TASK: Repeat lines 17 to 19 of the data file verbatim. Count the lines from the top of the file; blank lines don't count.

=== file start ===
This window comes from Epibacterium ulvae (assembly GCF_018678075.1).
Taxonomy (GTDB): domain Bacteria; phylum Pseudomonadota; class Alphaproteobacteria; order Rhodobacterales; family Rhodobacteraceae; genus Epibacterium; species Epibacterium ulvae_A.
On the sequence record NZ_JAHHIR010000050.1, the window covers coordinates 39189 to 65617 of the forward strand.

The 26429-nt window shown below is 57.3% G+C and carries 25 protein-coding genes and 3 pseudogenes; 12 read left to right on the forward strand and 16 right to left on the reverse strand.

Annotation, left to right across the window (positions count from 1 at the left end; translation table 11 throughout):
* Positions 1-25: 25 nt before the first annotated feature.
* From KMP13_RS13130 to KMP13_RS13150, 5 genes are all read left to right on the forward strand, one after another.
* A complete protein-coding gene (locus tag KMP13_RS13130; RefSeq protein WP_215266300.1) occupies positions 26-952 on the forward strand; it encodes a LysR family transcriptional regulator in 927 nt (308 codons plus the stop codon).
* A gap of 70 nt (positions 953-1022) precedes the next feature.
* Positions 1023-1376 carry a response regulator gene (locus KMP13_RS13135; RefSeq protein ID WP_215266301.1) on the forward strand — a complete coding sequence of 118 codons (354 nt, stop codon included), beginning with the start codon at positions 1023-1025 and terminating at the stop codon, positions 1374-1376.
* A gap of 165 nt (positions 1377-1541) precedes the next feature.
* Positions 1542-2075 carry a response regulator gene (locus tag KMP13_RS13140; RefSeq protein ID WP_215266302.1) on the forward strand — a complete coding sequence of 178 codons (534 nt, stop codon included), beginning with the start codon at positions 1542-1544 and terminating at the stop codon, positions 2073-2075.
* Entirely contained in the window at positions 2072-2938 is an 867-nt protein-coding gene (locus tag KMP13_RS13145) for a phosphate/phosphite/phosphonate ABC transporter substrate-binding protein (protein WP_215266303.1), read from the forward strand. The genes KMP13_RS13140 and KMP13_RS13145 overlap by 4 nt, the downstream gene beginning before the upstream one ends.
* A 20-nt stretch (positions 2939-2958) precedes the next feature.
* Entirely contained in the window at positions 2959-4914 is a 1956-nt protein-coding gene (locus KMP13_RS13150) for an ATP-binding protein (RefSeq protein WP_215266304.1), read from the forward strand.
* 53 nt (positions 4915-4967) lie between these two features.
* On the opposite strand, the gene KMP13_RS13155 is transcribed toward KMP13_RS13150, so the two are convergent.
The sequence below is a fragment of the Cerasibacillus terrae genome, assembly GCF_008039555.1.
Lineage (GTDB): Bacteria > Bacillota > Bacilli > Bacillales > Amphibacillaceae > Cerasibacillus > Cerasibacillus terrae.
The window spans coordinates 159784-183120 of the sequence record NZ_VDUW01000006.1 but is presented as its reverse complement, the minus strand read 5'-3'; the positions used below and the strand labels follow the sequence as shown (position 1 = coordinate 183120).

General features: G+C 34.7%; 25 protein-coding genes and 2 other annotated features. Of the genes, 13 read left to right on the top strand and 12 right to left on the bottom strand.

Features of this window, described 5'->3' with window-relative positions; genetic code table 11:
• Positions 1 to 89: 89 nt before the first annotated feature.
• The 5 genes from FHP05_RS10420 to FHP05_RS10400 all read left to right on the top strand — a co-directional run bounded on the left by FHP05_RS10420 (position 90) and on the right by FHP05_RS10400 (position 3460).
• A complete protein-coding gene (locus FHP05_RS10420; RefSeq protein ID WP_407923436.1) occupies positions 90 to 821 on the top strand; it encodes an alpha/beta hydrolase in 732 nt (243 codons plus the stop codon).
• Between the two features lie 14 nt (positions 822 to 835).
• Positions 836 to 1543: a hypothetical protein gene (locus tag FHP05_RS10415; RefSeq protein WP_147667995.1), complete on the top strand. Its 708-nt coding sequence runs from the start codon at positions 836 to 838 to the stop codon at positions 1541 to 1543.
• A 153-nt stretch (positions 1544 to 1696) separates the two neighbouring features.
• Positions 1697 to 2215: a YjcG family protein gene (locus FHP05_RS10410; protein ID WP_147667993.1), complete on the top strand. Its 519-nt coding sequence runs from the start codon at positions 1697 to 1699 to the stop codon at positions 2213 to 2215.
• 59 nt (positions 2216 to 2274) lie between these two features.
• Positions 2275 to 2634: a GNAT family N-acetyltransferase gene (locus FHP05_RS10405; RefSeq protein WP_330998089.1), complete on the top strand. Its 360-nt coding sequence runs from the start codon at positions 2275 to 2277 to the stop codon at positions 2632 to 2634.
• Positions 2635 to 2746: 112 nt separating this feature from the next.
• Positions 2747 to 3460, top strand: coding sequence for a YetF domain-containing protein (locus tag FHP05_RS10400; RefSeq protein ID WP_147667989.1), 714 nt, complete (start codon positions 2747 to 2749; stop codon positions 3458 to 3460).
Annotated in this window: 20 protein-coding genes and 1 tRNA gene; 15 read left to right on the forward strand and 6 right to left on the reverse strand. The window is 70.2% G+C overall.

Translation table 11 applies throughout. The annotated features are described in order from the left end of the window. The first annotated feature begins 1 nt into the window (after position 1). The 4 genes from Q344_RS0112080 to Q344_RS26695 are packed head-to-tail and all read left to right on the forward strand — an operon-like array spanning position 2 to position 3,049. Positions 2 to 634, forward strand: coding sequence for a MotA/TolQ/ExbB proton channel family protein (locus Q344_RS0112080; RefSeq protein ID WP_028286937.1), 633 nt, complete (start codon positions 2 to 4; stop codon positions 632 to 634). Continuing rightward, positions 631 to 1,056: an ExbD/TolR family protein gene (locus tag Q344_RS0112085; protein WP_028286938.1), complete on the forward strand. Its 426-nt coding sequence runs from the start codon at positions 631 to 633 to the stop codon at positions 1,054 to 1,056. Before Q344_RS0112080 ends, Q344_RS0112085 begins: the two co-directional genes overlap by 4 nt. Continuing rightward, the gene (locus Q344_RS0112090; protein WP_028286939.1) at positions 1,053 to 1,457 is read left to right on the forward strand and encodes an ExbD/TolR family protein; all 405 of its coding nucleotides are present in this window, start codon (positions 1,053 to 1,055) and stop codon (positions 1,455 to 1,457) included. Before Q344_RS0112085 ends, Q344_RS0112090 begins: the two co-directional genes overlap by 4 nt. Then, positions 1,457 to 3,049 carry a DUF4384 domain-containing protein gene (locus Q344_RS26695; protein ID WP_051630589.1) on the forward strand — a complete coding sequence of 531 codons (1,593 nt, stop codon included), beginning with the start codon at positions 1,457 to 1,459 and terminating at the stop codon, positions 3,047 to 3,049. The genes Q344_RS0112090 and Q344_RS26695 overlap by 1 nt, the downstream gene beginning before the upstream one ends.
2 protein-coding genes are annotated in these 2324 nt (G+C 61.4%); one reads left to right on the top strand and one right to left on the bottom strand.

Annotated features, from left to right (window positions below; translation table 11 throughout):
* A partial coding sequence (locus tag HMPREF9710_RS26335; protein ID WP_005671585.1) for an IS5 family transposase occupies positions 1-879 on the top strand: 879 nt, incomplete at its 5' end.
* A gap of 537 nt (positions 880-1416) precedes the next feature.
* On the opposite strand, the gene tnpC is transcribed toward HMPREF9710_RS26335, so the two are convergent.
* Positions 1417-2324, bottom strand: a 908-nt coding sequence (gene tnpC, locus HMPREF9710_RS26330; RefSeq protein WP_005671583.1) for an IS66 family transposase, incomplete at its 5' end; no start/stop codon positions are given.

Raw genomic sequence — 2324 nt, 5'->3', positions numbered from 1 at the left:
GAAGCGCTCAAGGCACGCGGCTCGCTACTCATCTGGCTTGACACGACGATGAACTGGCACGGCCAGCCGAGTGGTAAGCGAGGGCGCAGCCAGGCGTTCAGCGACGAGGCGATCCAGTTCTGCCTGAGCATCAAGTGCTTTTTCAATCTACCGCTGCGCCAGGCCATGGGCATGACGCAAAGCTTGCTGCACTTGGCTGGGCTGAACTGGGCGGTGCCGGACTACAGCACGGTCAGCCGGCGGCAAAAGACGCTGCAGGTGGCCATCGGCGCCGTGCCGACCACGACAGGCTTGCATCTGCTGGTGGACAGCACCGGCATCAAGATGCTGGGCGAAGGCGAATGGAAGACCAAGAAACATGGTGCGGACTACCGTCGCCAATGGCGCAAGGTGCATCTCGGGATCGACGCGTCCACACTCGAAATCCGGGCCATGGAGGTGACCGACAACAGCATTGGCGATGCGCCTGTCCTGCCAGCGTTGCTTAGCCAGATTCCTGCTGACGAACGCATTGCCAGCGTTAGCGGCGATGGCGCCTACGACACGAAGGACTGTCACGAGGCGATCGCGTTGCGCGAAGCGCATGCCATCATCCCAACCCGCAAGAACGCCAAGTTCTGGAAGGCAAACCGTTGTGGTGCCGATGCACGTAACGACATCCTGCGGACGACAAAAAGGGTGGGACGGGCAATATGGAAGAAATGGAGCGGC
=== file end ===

* On the opposite strand, the gene KMP13_RS13155 is transcribed toward KMP13_RS13150, so the two are convergent.
The sequence below is a fragment of the Cerasibacillus terrae genome, assembly GCF_008039555.1.
Lineage (GTDB): Bacteria > Bacillota > Bacilli > Bacillales > Amphibacillaceae > Cerasibacillus > Cerasibacillus terrae.